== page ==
Furthermore, the court's decision following the completion of a review application regarding defective conduct on the part of an authority in a tender process – either in relation to the successful bidder or in relation to actions carried out by the Tender Committee itself – may result in the cancellation of the tender procedure or in the cancellation of the winning bid and, by default, the cancellation of the contract with the successful bidder that came about by virtue of that tender procedure.

There are tenders that contain provisions prohibiting the possibility of submitting claims for temporary relief. In addition, in the case of tenders in which the contract is carried out over time (such as a tender for services), even without an automatic suspension of the tender procedure, the service provider can be substituted as long as the court has accepted its claims and the applicant was announced as the second successful bidder (under the successful bidder) and named as such by the authority from the outset.

In accordance with the law, any bidder participating in a tender process, including a potential bidder, is entitled to apply to the court and contest the decision of the Tender Committee. This right will apply regardless of whether the application arises from a preliminary decision to make changes to the tender provisions, or from significant decisions regarding the rejection of bids, the transition from one stage to another in the tender process or a decision on a winning bid.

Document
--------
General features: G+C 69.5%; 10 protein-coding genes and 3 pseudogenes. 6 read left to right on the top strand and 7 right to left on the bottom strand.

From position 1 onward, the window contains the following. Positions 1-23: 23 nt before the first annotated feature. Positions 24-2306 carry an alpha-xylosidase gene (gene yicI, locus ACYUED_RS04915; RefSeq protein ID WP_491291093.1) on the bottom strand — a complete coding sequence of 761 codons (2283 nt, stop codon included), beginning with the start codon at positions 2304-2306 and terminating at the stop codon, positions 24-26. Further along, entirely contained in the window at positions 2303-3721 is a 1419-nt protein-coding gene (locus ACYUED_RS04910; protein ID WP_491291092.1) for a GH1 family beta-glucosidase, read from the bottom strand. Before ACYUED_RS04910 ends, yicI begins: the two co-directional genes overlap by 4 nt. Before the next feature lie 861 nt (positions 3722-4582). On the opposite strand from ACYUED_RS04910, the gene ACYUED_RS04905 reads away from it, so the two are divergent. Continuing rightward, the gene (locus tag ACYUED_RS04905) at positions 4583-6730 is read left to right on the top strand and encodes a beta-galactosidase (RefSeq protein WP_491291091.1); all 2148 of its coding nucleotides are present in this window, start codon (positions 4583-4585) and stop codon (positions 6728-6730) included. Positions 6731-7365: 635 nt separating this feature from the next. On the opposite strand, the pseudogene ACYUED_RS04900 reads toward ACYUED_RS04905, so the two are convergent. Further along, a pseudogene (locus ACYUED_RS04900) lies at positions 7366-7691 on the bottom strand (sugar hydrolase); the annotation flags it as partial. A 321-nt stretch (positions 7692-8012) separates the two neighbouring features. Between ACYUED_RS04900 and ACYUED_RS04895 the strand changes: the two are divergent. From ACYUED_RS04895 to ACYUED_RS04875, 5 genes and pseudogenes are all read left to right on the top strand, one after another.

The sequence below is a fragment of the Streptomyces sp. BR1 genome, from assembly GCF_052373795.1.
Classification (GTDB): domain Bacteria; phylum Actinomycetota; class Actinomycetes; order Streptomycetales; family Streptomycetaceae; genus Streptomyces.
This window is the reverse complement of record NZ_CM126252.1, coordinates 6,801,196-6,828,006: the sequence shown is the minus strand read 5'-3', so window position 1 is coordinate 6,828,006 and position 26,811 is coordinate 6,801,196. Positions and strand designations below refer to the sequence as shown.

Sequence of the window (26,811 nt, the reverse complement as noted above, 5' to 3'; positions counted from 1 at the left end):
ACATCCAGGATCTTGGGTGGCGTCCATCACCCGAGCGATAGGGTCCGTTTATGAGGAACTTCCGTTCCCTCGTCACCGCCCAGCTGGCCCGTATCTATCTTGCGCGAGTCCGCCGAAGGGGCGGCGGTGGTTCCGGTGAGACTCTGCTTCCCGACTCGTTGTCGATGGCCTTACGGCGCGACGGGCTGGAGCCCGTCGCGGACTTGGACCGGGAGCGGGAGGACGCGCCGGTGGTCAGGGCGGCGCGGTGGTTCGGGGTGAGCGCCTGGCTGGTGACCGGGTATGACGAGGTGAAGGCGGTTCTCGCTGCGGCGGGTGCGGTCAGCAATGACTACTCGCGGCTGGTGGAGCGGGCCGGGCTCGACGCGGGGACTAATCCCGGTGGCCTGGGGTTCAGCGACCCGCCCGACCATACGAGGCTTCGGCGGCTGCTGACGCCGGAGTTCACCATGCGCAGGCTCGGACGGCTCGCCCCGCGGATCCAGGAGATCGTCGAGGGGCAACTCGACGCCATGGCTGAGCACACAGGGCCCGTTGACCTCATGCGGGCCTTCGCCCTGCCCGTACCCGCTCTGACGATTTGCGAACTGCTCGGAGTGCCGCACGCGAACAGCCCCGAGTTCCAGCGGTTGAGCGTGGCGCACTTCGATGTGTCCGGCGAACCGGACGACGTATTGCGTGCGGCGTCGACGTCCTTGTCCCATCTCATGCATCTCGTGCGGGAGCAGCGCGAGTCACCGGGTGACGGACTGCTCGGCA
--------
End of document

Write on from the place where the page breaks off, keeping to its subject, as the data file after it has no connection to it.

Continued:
The ability to contest the Tender Committee's decisions will be subject to the tender provisions that relate to the applicable stage of the tender (eg, there are tenders that only allow for a decision to be challenged once the winner of the tender has been selected). In addition, the relevant tender stage will also determine the nature of the remedies that can be applied for in appealing the Tender Committee's decision (eg, there are tenders that prohibit the submission of applications seeking temporary relief, which may have the effect of delaying or suspending the continued conduct of the tender procedure). Naturally, contesting a decision of the Tender Committee will also be subject to delays.

An aggrieved tenderer that wishes to file an administrative petition is likely to go through several stages, the first of which – to prevent the contract from being awarded and executed by the successful tenderer – is the application for an interim order. The court may grant an interim order simply to preserve the status quo during the trial, subject to the fulfilment of the following three requirements:

  • the aggrieved tenderer must show an arguable cause of action against the contracting authority;
  • the aggrieved tenderer must show that it is likely to suffer irreparable harm if the interim order is refused; and
  • the aggrieved tenderer must convince the court that, on the balance of probabilities, the harm that it will suffer should the interim order be refused will be greater than the harm that the contracting authority would endure if the relief applied for was awarded.